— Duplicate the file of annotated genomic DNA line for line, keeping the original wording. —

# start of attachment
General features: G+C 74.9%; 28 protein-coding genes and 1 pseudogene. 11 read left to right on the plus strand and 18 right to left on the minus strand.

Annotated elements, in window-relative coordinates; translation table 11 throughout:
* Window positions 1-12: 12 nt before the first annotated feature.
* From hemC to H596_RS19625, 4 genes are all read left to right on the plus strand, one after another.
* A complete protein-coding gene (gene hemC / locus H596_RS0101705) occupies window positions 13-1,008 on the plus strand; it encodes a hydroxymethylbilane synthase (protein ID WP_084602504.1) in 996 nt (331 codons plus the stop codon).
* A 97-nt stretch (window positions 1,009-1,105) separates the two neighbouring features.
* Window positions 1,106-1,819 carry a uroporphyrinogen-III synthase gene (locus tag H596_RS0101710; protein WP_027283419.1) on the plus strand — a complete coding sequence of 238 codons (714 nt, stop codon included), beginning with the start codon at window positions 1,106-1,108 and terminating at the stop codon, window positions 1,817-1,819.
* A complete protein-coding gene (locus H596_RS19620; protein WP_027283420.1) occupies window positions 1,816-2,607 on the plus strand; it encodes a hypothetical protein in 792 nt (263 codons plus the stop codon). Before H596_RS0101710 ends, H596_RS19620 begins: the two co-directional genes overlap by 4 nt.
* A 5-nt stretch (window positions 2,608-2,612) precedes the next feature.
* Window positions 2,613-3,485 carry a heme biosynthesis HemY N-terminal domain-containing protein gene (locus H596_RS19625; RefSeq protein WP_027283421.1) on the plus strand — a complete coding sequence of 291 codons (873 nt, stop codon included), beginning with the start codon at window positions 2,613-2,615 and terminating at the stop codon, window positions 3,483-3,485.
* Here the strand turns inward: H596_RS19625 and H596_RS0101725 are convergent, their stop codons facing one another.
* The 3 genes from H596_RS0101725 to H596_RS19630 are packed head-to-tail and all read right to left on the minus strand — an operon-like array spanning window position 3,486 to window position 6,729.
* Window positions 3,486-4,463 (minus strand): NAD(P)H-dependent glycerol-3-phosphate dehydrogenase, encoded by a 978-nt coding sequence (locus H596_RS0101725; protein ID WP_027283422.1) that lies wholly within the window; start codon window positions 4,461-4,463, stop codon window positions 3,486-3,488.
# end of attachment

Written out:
General features: G+C 74.9%; 28 protein-coding genes and 1 pseudogene. 11 read left to right on the plus strand and 18 right to left on the minus strand.

Annotated elements, in window-relative coordinates; translation table 11 throughout:
* Window positions 1-12: 12 nt before the first annotated feature.
* From hemC to H596_RS19625, 4 genes are all read left to right on the plus strand, one after another.
* A complete protein-coding gene (gene hemC / locus H596_RS0101705) occupies window positions 13-1,008 on the plus strand; it encodes a hydroxymethylbilane synthase (protein ID WP_084602504.1) in 996 nt (331 codons plus the stop codon).
* A 97-nt stretch (window positions 1,009-1,105) separates the two neighbouring features.
* Window positions 1,106-1,819 carry a uroporphyrinogen-III synthase gene (locus tag H596_RS0101710; protein WP_027283419.1) on the plus strand — a complete coding sequence of 238 codons (714 nt, stop codon included), beginning with the start codon at window positions 1,106-1,108 and terminating at the stop codon, window positions 1,817-1,819.
* A complete protein-coding gene (locus H596_RS19620; protein WP_027283420.1) occupies window positions 1,816-2,607 on the plus strand; it encodes a hypothetical protein in 792 nt (263 codons plus the stop codon). Before H596_RS0101710 ends, H596_RS19620 begins: the two co-directional genes overlap by 4 nt.
* A 5-nt stretch (window positions 2,608-2,612) precedes the next feature.
* Window positions 2,613-3,485 carry a heme biosynthesis HemY N-terminal domain-containing protein gene (locus H596_RS19625; RefSeq protein WP_027283421.1) on the plus strand — a complete coding sequence of 291 codons (873 nt, stop codon included), beginning with the start codon at window positions 2,613-2,615 and terminating at the stop codon, window positions 3,483-3,485.
* Here the strand turns inward: H596_RS19625 and H596_RS0101725 are convergent, their stop codons facing one another.
* The 3 genes from H596_RS0101725 to H596_RS19630 are packed head-to-tail and all read right to left on the minus strand — an operon-like array spanning window position 3,486 to window position 6,729.
* Window positions 3,486-4,463 (minus strand): NAD(P)H-dependent glycerol-3-phosphate dehydrogenase, encoded by a 978-nt coding sequence (locus H596_RS0101725; protein ID WP_027283422.1) that lies wholly within the window; start codon window positions 4,461-4,463, stop codon window positions 3,486-3,488.